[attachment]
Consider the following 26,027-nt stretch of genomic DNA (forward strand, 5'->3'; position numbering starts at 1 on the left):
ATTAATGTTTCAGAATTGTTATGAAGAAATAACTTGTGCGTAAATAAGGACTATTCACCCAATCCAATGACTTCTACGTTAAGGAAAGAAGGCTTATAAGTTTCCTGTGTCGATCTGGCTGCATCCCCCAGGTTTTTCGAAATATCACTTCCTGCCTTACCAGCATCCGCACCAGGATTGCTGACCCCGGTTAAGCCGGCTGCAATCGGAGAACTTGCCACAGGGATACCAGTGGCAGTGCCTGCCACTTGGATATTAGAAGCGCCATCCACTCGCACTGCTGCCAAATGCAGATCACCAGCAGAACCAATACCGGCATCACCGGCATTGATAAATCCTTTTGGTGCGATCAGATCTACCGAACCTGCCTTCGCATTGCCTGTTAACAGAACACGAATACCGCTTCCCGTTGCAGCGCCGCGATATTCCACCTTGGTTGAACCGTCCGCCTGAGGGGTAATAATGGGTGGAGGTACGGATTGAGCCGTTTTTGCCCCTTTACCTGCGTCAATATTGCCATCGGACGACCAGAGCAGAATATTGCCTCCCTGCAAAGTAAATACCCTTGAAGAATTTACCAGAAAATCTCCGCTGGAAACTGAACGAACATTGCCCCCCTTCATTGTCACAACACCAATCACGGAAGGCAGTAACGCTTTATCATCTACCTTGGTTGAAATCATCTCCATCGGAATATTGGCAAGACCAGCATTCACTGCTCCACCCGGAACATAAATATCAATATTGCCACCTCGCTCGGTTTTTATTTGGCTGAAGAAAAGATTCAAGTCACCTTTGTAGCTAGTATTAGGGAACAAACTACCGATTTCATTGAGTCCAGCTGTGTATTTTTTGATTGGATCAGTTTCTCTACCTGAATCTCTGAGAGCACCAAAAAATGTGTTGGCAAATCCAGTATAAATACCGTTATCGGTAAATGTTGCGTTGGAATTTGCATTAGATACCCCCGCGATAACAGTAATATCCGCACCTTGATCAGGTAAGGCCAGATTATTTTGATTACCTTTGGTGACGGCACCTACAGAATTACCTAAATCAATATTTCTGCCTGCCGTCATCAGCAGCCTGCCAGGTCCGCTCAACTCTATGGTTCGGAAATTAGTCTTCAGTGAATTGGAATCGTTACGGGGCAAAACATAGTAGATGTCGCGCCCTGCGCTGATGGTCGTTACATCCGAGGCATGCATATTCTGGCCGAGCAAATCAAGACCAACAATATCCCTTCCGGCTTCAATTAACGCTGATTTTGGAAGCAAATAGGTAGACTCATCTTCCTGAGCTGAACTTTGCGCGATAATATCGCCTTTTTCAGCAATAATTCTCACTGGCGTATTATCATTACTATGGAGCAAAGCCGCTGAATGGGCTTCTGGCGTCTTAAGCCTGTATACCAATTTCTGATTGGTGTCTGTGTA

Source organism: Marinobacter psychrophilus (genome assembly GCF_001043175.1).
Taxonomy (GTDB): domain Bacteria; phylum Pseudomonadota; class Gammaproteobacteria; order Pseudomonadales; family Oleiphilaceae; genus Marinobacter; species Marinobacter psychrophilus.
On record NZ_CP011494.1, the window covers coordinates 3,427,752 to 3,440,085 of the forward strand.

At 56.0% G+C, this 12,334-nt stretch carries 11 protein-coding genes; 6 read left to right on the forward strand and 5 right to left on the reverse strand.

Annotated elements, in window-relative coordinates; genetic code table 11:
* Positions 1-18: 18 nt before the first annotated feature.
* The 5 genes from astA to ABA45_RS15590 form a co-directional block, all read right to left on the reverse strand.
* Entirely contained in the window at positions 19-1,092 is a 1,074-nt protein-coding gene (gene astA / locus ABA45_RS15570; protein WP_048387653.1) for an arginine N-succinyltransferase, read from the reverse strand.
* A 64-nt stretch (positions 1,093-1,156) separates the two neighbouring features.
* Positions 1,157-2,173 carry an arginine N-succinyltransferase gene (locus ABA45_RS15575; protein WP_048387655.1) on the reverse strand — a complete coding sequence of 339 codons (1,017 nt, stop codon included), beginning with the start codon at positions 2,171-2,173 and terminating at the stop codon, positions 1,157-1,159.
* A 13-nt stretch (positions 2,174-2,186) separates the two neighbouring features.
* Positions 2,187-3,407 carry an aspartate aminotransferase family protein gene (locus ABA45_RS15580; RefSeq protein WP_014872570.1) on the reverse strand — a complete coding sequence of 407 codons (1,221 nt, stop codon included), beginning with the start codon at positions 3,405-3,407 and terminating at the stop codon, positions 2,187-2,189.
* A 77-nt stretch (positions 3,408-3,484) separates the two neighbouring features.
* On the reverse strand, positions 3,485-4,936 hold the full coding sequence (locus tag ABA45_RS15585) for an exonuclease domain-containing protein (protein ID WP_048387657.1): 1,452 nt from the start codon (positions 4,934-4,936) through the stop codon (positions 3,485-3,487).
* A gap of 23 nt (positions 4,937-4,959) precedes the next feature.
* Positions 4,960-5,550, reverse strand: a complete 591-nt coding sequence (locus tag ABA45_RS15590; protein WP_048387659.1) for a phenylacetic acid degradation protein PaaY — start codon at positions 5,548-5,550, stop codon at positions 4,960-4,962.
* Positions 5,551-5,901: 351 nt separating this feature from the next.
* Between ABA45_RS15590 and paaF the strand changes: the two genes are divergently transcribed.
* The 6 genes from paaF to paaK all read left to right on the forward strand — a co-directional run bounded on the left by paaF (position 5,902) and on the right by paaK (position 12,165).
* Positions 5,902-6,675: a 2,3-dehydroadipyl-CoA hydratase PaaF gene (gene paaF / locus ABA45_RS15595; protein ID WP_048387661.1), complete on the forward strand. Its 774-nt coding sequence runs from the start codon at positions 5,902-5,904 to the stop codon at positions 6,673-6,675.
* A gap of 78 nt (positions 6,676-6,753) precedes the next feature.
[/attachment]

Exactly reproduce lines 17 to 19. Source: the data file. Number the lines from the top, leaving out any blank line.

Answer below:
* A gap of 23 nt (positions 4,937-4,959) precedes the next feature.
* Positions 4,960-5,550, reverse strand: a complete 591-nt coding sequence (locus tag ABA45_RS15590; protein WP_048387659.1) for a phenylacetic acid degradation protein PaaY — start codon at positions 5,548-5,550, stop codon at positions 4,960-4,962.
* Positions 5,551-5,901: 351 nt separating this feature from the next.